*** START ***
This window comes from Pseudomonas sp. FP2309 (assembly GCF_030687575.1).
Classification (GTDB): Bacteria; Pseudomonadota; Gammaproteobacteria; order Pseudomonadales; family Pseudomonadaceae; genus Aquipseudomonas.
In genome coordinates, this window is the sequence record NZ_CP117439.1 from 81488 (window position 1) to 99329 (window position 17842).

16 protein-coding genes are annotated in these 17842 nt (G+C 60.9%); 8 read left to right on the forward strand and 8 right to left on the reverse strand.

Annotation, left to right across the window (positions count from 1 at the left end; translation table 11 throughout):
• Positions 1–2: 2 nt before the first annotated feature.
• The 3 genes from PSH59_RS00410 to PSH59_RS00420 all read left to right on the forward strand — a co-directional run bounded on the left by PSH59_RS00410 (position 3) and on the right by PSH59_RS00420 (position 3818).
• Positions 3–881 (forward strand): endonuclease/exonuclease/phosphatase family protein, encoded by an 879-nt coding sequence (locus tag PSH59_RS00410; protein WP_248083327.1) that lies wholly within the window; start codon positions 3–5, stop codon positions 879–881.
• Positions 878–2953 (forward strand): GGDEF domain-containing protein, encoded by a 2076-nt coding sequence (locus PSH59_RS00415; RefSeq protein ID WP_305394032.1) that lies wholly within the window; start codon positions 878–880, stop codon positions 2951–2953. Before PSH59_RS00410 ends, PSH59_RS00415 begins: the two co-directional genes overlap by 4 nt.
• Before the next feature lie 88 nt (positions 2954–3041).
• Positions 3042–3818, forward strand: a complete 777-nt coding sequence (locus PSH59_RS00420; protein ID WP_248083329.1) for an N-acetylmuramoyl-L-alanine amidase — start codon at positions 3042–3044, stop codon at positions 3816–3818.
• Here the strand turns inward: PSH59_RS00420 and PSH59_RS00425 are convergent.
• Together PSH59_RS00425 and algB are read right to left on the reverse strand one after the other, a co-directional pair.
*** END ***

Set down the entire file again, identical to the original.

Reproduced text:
This window comes from Pseudomonas sp. FP2309 (assembly GCF_030687575.1).
Classification (GTDB): Bacteria; Pseudomonadota; Gammaproteobacteria; order Pseudomonadales; family Pseudomonadaceae; genus Aquipseudomonas.
In genome coordinates, this window is the sequence record NZ_CP117439.1 from 81488 (window position 1) to 99329 (window position 17842).

16 protein-coding genes are annotated in these 17842 nt (G+C 60.9%); 8 read left to right on the forward strand and 8 right to left on the reverse strand.

Annotation, left to right across the window (positions count from 1 at the left end; translation table 11 throughout):
• Positions 1–2: 2 nt before the first annotated feature.
• The 3 genes from PSH59_RS00410 to PSH59_RS00420 all read left to right on the forward strand — a co-directional run bounded on the left by PSH59_RS00410 (position 3) and on the right by PSH59_RS00420 (position 3818).
• Positions 3–881 (forward strand): endonuclease/exonuclease/phosphatase family protein, encoded by an 879-nt coding sequence (locus tag PSH59_RS00410; protein WP_248083327.1) that lies wholly within the window; start codon positions 3–5, stop codon positions 879–881.
• Positions 878–2953 (forward strand): GGDEF domain-containing protein, encoded by a 2076-nt coding sequence (locus PSH59_RS00415; RefSeq protein ID WP_305394032.1) that lies wholly within the window; start codon positions 878–880, stop codon positions 2951–2953. Before PSH59_RS00410 ends, PSH59_RS00415 begins: the two co-directional genes overlap by 4 nt.
• Before the next feature lie 88 nt (positions 2954–3041).
• Positions 3042–3818, forward strand: a complete 777-nt coding sequence (locus PSH59_RS00420; protein ID WP_248083329.1) for an N-acetylmuramoyl-L-alanine amidase — start codon at positions 3042–3044, stop codon at positions 3816–3818.
• Here the strand turns inward: PSH59_RS00420 and PSH59_RS00425 are convergent.
• Together PSH59_RS00425 and algB are read right to left on the reverse strand one after the other, a co-directional pair.